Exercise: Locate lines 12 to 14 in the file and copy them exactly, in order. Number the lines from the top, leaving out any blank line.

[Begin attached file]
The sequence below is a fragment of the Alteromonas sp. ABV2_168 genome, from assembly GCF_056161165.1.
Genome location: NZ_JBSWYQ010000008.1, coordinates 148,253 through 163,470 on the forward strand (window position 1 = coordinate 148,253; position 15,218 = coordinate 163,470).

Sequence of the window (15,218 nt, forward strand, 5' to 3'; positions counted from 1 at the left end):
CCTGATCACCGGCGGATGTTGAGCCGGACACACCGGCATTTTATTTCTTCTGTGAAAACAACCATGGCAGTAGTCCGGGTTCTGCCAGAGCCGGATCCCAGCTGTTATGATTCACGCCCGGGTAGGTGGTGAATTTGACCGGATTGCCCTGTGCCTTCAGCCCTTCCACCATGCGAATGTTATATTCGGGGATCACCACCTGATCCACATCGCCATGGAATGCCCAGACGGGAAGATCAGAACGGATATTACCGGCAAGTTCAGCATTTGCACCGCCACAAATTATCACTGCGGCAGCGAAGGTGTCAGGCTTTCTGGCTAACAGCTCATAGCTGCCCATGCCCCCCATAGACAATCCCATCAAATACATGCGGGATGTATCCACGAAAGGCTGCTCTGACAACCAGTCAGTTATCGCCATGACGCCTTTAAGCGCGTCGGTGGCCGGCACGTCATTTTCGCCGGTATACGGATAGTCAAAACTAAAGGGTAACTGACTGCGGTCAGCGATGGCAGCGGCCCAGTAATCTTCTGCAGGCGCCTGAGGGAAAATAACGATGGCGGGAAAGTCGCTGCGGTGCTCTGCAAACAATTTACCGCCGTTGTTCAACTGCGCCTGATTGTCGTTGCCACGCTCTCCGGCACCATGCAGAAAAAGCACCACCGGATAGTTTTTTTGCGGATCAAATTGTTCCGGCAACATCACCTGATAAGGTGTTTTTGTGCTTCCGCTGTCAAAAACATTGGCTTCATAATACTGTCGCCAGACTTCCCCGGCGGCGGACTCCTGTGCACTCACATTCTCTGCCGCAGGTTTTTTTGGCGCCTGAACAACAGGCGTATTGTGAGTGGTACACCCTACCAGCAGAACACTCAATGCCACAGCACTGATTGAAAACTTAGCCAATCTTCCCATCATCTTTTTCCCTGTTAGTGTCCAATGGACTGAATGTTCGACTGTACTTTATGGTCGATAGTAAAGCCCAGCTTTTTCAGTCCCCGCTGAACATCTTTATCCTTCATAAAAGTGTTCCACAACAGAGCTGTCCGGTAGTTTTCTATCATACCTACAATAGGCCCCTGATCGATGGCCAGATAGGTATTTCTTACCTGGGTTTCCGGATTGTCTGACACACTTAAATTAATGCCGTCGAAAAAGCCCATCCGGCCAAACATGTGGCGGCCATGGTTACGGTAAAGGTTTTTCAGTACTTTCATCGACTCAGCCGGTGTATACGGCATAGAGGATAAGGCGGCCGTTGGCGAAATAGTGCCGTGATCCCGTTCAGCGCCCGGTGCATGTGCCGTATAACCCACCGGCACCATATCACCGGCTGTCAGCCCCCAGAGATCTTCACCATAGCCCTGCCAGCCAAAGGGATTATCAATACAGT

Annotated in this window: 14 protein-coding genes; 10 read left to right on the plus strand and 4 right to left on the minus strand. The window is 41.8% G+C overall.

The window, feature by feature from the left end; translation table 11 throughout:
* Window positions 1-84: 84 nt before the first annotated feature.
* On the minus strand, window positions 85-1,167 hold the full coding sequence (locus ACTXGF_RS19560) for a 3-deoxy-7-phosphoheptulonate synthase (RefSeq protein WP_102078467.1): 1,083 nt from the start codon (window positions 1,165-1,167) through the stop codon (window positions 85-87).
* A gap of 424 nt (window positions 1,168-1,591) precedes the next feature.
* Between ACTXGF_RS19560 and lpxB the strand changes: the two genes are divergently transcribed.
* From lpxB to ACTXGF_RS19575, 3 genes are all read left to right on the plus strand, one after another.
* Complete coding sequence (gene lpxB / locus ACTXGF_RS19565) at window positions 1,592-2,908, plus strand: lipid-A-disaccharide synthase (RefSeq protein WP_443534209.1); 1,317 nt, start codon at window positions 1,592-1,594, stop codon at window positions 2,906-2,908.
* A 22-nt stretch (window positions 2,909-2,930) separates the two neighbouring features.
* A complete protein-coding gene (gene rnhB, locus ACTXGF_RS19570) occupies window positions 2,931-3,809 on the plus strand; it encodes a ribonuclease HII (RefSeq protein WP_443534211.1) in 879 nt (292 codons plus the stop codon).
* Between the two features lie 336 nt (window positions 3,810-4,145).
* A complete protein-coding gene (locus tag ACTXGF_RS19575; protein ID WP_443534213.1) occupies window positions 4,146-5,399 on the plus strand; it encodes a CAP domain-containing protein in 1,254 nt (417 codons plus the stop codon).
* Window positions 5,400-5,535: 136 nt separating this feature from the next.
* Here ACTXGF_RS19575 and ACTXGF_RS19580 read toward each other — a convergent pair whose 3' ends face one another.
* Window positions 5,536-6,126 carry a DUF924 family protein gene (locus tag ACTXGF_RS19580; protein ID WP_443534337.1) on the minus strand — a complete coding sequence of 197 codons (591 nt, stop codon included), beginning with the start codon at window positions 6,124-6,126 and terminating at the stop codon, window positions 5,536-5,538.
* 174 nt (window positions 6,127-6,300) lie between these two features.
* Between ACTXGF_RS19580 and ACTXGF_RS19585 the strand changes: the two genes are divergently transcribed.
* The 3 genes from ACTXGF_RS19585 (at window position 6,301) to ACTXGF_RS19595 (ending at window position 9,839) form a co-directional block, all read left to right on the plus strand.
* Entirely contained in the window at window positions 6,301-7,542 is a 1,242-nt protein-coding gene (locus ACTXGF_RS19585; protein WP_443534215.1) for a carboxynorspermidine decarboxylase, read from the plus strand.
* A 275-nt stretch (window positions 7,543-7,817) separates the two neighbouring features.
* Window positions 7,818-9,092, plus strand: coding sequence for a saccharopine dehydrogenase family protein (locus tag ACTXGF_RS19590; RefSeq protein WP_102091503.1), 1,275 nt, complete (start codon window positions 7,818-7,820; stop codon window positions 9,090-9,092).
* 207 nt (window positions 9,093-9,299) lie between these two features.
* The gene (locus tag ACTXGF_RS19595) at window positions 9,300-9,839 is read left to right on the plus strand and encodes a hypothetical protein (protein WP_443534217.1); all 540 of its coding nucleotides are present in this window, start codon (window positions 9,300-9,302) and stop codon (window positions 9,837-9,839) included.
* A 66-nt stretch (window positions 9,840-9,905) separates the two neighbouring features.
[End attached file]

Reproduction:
* Complete coding sequence (gene lpxB / locus ACTXGF_RS19565) at window positions 1,592-2,908, plus strand: lipid-A-disaccharide synthase (RefSeq protein WP_443534209.1); 1,317 nt, start codon at window positions 1,592-1,594, stop codon at window positions 2,906-2,908.
* A 22-nt stretch (window positions 2,909-2,930) separates the two neighbouring features.
* A complete protein-coding gene (gene rnhB, locus ACTXGF_RS19570) occupies window positions 2,931-3,809 on the plus strand; it encodes a ribonuclease HII (RefSeq protein WP_443534211.1) in 879 nt (292 codons plus the stop codon).